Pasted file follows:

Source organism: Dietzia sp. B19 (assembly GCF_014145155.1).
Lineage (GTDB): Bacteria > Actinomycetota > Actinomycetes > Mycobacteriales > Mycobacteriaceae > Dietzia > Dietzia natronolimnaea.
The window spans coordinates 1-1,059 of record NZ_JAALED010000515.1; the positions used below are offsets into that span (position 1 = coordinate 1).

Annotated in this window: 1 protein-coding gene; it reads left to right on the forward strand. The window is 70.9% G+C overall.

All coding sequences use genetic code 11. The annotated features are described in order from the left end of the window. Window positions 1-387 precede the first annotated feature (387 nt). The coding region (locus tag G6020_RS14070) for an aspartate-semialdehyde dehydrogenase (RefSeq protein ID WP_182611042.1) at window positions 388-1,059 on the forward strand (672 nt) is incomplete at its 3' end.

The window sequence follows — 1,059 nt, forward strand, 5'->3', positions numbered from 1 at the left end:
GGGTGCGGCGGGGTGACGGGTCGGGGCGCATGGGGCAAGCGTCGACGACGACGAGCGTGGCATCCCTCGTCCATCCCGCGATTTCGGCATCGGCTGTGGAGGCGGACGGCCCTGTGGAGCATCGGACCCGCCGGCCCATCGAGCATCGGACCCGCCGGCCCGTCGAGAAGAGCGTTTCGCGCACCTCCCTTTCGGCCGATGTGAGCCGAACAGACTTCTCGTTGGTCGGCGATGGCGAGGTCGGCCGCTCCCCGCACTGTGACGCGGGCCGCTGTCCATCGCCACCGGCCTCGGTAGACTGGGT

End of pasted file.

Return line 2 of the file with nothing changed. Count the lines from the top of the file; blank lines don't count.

Lineage (GTDB): Bacteria > Actinomycetota > Actinomycetes > Mycobacteriales > Mycobacteriaceae > Dietzia > Dietzia natronolimnaea.